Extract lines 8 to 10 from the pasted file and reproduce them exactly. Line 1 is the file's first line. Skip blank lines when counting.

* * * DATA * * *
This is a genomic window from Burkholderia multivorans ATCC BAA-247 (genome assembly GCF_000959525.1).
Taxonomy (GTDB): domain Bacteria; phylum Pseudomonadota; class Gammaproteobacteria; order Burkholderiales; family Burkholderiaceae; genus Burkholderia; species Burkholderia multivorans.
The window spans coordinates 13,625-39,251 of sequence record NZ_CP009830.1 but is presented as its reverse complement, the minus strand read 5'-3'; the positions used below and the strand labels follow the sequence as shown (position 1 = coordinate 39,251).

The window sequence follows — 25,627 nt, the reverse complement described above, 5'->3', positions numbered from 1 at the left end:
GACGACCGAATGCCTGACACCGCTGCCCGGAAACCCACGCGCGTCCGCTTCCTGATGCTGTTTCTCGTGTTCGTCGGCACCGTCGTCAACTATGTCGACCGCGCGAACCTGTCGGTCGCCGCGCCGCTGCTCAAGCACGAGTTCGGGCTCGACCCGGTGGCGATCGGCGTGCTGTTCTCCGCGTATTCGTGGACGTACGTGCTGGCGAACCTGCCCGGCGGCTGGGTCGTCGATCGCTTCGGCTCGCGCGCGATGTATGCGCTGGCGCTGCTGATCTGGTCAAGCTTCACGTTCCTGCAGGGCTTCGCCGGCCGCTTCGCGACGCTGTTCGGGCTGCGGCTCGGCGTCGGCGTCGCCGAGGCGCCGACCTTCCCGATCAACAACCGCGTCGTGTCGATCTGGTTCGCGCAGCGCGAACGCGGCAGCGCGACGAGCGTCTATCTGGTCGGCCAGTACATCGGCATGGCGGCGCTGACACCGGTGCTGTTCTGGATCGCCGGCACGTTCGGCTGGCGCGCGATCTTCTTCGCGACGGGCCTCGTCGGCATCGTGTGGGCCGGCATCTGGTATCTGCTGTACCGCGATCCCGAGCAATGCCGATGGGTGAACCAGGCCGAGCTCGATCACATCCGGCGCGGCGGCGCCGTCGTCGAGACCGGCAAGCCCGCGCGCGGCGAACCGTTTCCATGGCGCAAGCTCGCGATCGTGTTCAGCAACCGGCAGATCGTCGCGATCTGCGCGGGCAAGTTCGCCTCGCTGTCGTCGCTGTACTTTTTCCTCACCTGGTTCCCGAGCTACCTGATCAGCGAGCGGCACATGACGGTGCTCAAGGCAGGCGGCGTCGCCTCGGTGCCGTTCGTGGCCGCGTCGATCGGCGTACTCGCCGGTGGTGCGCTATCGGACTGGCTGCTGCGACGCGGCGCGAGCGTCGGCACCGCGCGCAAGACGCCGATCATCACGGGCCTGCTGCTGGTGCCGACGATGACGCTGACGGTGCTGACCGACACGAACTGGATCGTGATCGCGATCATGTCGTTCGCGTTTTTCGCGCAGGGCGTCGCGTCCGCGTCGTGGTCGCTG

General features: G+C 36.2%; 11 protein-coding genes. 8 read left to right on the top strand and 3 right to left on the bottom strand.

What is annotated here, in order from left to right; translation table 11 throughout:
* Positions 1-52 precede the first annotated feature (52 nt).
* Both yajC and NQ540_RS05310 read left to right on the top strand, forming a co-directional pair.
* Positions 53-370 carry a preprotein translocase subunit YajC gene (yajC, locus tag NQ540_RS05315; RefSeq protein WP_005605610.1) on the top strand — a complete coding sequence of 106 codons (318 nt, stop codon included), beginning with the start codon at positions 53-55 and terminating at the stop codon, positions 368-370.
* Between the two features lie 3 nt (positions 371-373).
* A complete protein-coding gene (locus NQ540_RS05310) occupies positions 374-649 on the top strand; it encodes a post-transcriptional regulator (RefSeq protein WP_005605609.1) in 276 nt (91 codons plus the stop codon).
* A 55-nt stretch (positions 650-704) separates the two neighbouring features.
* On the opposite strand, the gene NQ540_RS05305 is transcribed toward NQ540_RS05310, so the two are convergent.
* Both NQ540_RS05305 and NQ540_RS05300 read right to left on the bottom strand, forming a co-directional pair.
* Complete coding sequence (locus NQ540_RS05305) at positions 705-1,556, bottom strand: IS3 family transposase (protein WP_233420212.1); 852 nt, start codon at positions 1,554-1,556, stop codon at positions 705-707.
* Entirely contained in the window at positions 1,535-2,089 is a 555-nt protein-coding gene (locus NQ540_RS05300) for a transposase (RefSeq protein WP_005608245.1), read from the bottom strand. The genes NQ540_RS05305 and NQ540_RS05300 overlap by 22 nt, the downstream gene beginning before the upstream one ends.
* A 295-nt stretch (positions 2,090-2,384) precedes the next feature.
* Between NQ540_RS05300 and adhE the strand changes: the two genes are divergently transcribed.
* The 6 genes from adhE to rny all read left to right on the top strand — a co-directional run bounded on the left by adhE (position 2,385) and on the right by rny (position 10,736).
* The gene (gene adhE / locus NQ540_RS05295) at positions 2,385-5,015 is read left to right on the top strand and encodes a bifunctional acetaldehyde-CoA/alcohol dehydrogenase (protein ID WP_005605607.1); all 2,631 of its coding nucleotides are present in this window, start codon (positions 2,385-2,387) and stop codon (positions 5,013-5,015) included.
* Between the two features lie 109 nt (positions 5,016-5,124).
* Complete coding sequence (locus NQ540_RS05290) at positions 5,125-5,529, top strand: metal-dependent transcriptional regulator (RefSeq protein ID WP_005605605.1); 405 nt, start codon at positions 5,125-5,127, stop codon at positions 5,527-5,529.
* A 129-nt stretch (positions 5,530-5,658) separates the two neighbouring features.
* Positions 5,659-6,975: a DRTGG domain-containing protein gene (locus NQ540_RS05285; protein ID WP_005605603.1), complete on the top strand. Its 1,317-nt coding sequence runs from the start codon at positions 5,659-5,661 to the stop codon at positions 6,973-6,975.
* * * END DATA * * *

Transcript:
* Positions 1-52 precede the first annotated feature (52 nt).
* Both yajC and NQ540_RS05310 read left to right on the top strand, forming a co-directional pair.
* Positions 53-370 carry a preprotein translocase subunit YajC gene (yajC, locus tag NQ540_RS05315; RefSeq protein WP_005605610.1) on the top strand — a complete coding sequence of 106 codons (318 nt, stop codon included), beginning with the start codon at positions 53-55 and terminating at the stop codon, positions 368-370.